* Language, citizenship, and cultural misunderstandings
- Find mainstream health messages culturally unappealing
* Assume it doesn't pertain to
them Suggestions: - Learn some Spanish
- Be warm and friendly
- Build a trusting relationship
- Show respect and use honorific titles
- Acknowledge and include family members
* Non- relatives may be included in self-identified family - Religion is likely to be of great value
* May think health measures are unnecessary since everything is in God's hands
- Statements related to time may differ from typical American expressions
- Patients may be involved with folk treatments 22 countries exist in the Middle East and North Africa - Elders deeply revered
- Traditional gender roles
- Many migrate due to war / violence
* Susceptible to depression, anxiety, and suicide
- Emotionally expressive & dedicated to being polite Religion - Islam is the 2nd largest religion in the world
- Muslims make up 1/5 of the world's population
- Synthesis of Christianity and Judaism
- Qur'an: set of universal, divine laws for human behavior
- May refuse therapies during Ramadan
- Pray for good health: Allah controls ultimate destiny Halah Muslim diet forbids pork & alcohol - Hospital foods and medication may be an issue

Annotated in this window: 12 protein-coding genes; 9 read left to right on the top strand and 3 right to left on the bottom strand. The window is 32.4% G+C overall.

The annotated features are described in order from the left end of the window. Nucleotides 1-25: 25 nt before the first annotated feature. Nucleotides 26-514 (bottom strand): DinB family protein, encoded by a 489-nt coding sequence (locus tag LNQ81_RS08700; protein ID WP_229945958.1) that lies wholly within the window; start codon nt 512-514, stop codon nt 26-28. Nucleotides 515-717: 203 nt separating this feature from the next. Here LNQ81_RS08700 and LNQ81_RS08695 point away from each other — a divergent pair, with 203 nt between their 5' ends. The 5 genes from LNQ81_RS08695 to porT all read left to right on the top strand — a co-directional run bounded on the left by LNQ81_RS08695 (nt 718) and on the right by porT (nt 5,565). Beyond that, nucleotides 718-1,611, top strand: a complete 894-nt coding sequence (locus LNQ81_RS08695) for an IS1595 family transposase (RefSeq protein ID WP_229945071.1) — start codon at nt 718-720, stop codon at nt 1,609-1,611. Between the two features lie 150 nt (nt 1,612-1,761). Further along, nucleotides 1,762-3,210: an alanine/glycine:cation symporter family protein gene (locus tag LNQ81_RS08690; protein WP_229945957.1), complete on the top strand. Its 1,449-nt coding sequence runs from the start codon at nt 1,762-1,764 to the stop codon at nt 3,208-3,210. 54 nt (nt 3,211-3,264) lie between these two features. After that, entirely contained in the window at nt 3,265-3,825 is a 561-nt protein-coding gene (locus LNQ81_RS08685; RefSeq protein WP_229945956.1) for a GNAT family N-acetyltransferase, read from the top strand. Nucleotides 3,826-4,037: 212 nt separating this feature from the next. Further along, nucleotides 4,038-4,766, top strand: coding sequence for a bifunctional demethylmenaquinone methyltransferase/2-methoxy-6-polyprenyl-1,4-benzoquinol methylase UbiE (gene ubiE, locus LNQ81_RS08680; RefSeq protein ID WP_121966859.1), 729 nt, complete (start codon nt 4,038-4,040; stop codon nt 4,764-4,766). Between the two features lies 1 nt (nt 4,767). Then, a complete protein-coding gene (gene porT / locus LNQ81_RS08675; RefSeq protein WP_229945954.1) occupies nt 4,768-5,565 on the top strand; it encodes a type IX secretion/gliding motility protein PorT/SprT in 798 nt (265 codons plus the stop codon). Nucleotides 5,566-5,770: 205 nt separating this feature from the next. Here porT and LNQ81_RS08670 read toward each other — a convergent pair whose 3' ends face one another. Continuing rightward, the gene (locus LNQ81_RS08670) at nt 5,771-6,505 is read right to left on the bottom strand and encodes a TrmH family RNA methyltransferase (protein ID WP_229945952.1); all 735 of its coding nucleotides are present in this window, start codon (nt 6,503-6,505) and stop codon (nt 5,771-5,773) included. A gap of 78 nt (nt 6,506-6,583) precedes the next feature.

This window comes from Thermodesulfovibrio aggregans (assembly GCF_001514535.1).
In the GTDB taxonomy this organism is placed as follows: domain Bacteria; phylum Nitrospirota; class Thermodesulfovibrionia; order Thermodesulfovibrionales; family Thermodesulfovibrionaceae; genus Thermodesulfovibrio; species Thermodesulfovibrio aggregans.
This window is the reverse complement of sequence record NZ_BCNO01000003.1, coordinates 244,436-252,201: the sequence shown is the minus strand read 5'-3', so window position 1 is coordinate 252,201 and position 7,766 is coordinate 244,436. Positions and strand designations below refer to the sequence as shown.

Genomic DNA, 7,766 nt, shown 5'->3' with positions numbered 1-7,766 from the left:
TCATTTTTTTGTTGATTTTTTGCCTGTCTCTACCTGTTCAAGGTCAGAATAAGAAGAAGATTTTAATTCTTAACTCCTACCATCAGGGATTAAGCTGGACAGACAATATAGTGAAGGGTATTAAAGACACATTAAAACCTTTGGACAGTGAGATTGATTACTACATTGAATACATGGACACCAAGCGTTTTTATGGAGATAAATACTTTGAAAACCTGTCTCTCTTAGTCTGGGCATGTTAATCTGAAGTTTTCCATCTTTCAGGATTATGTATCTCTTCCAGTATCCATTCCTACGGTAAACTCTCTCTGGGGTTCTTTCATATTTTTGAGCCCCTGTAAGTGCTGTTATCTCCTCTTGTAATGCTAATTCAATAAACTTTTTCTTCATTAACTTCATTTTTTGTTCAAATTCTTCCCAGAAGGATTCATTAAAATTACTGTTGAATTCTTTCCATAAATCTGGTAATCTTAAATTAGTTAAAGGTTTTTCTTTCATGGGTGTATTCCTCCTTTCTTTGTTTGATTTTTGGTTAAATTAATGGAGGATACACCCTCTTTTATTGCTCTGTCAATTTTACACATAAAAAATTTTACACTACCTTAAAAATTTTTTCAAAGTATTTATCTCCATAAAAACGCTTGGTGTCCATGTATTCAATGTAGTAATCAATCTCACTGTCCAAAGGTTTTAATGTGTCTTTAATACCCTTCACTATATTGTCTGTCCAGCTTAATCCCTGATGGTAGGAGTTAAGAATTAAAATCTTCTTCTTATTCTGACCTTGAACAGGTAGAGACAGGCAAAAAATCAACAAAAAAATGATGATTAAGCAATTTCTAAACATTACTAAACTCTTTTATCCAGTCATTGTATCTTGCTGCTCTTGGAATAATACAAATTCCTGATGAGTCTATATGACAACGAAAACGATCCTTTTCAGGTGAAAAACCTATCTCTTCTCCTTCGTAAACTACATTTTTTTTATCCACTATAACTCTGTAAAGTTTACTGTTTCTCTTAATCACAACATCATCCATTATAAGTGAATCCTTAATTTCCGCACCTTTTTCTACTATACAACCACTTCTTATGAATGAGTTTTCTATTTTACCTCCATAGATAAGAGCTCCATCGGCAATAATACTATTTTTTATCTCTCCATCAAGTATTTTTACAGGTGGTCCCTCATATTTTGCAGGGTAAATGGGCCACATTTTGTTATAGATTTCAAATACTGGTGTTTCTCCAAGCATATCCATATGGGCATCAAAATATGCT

- Fasting may dissuade them from taking oral / intravenous medications * Insulin from pigs * Cough syrup with alcohol - Left hand used for personal hygiene
- Right hand saved for eating and drinking
* don't put food, drinks, or pills in your left hand
- Separation of men and women
* same sex doctors are prefered
- Muslims can't accept death without Islamic explanation as Allah's will
* dead are buried quickly
* believe body feels pain until it's buried Collectivist Culture - A dishonorable action by one = FAMILY SHAME
- Health conditions have powerful implications for the whole family
- Direct knowledge about illness given to a person’s male head-of-family first
- Mental illness is prevalent in a lot of Arab Americans because it is shameful to seek help - It is often difficult to make sense of disease
- Some cultures honor scientific explanations but sometimes those explanations don't make sense of the diseases. - People with diseases such as cancer, tuberculosis, mental illness,
AIDs, etc. have been viewed negatively
- People with these conditions were shunned or imprisoned Effect of social stigma:
People’s individuality and humanity is overshadowed by the discrediting characteristic of their disease Take care of yourself and there is no reason you should become ill